Appleton-based Miller Electric Mfg. Co. is one of its business partners. Miller has worked with FVTC on a variety of training programs for its own workers and on initiatives to enhance manufacturing training for other regional employers.

“A well-trained workforce is a competitive advantage that differentiates us from other global companies and prevents us from experiencing significant skill gaps due to future retirements of our baby boomers and to meet our future growth requirements,” said Mike Weller, president of Miller Electric.


From “Education fair to promote technical jobs” — GRAND RAPIDS — For Scott Stanczyk, losing his job at the Whiting paper mill when the facility closed its doors in 2010 provided the incentive he needed to pursue a new career path.

Now in his last semester of the renewable thermal energy technician program at Mid-State Technical College, Stanczyk said his love for the outdoors and the environment gave him the opportunity to reinvent himself.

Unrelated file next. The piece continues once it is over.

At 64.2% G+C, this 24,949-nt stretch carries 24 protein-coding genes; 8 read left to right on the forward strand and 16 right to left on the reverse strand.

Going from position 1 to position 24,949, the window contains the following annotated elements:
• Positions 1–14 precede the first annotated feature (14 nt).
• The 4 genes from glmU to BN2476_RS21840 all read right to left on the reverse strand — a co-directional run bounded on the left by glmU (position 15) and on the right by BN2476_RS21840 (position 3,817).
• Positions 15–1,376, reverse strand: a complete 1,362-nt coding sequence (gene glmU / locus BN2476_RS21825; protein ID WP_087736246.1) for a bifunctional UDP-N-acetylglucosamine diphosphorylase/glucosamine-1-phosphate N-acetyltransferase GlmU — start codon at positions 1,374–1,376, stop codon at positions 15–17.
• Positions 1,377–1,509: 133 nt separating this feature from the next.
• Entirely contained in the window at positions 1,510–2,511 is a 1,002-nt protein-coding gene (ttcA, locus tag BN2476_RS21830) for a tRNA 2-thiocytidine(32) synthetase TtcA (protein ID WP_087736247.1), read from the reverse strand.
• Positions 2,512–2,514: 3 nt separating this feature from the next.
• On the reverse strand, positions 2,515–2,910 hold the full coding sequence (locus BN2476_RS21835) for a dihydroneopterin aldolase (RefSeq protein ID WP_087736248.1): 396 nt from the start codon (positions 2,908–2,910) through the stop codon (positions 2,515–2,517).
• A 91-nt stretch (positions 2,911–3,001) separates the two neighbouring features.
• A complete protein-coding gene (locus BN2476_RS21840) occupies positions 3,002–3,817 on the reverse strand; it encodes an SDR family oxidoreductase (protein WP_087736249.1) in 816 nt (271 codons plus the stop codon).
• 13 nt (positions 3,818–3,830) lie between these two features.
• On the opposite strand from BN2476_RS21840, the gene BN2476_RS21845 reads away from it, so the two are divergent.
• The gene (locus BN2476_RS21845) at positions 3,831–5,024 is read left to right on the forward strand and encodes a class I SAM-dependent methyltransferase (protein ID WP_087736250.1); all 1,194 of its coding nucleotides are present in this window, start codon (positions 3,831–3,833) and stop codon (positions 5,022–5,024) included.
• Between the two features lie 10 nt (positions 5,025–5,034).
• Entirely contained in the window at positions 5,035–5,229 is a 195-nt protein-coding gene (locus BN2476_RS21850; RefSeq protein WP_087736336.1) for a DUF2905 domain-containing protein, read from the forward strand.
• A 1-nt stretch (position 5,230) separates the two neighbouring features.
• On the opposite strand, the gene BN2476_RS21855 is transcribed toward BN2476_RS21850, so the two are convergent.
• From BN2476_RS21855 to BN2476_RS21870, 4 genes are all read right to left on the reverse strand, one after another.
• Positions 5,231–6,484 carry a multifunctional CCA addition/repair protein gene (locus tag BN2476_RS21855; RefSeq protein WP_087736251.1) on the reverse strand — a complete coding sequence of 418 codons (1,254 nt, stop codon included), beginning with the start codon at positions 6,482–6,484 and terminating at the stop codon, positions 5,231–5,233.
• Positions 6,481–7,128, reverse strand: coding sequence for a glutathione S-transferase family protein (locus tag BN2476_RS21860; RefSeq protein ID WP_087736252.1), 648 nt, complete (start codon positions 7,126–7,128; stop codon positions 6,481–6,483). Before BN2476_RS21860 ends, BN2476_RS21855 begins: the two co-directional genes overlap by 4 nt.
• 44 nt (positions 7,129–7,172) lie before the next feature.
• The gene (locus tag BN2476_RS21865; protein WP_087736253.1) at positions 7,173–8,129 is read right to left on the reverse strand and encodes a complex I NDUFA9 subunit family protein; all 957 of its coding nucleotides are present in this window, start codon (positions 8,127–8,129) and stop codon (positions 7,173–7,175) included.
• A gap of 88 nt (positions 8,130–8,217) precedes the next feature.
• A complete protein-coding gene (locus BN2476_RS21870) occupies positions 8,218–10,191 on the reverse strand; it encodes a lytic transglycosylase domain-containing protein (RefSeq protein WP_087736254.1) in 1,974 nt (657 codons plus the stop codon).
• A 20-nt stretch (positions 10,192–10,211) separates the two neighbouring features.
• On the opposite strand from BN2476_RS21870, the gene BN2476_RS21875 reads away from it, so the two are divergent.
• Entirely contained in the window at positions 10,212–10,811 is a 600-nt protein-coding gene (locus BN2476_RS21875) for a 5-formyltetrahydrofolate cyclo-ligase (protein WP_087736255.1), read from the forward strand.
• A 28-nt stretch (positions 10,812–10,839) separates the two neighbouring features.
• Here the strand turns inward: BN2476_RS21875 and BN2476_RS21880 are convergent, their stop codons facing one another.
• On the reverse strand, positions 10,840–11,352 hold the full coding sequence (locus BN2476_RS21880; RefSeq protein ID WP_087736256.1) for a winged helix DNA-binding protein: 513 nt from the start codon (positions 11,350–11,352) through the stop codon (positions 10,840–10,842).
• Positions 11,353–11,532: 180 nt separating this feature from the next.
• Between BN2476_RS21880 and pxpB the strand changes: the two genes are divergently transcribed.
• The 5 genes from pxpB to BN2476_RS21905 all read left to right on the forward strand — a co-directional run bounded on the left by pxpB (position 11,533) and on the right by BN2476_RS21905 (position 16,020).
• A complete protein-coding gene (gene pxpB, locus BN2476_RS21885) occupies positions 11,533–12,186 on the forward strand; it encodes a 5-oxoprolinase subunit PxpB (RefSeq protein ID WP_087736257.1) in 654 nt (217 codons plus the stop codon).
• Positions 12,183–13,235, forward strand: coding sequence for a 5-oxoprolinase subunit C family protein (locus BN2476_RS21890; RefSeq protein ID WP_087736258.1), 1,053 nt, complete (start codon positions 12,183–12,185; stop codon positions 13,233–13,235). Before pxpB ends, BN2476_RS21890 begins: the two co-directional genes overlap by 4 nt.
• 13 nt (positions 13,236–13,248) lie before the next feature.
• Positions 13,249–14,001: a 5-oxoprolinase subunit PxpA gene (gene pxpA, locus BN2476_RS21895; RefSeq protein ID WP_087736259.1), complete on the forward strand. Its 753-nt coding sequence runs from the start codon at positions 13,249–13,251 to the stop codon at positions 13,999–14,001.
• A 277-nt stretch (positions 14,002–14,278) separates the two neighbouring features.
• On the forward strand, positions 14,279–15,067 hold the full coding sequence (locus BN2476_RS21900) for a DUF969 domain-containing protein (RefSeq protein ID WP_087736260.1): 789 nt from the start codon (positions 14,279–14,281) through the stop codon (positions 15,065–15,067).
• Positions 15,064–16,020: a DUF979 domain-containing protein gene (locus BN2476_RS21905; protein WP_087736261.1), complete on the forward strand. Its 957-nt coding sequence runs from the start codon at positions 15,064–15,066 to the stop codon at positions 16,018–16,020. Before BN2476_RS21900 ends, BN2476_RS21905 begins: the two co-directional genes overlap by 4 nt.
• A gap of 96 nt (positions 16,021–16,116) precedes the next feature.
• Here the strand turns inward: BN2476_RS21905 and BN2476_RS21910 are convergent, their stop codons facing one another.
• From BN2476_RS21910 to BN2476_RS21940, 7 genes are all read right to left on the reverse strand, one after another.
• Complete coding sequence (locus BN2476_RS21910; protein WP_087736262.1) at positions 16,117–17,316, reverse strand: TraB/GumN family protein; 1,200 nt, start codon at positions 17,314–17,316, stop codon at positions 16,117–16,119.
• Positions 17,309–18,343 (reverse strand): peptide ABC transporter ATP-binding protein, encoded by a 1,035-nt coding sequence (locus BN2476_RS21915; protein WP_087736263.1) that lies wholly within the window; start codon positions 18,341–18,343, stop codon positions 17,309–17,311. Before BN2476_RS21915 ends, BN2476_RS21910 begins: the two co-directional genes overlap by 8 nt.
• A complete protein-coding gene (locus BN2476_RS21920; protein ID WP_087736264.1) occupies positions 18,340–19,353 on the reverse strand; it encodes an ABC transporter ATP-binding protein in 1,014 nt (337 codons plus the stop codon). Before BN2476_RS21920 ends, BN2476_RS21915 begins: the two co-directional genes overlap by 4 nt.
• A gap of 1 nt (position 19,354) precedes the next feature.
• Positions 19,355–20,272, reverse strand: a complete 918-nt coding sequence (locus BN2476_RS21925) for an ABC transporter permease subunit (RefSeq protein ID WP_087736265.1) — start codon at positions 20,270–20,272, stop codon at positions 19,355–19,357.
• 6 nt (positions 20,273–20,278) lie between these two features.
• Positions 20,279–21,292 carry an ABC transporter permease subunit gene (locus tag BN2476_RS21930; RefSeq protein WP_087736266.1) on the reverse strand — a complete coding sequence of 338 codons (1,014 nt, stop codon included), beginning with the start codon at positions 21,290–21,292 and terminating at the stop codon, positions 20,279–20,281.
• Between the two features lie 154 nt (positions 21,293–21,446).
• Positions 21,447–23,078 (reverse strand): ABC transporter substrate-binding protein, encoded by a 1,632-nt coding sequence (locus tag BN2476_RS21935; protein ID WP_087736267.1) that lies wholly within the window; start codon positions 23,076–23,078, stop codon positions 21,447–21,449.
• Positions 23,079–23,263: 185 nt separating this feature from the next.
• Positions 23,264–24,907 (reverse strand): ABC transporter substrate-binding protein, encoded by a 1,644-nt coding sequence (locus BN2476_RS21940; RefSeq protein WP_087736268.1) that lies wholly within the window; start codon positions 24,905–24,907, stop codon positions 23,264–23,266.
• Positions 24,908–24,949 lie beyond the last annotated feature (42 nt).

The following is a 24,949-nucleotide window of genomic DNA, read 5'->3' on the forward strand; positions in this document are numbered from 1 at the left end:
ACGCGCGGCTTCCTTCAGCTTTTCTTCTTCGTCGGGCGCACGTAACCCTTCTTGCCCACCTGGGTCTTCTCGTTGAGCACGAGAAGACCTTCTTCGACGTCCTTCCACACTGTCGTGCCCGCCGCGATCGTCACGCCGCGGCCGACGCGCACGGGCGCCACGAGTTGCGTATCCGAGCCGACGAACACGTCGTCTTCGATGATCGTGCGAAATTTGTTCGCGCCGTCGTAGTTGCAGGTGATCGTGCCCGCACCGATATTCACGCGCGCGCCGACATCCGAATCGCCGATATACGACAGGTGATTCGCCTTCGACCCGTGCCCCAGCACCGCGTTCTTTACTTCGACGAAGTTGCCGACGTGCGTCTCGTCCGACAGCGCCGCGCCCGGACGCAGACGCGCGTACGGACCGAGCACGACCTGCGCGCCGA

“The economy was terrible when they first shut the doors, and the job outlook was pretty tough, so I needed to do something,” he said. “I was glad to have the opportunity to take this course and have some support from our government as a dislocated worker. It’s been a great experience here at Mid-State.”

It’s experiences like Stanczyk’s that workforce development leaders hope to share with a new generation of students in a world of changing perceptions about the relevance and role of the technical and industrial sector. It’s for that reason that Mid-State Technical College is hosting its second annual Technical and Industrial Education Fair from 4 p.m. to 7 p.m. today at its Wisconsin Rapids campus.

“This is a great opportunity to explore technical educational and apprenticeship programs that lead to great careers with excellent pay,” said Gary Kilgas, associate dean for the college’s Technical and Industrial Division, which is organizing the event.

Designed to benefit high school students seeking to advance their education, individuals looking to expand their skill set or retrain for a new career, as well as parents and friends, the event will provide them with an opportunity to tour facilities and engage in a variety of individual technical program demonstrations, according to an MSTC news release.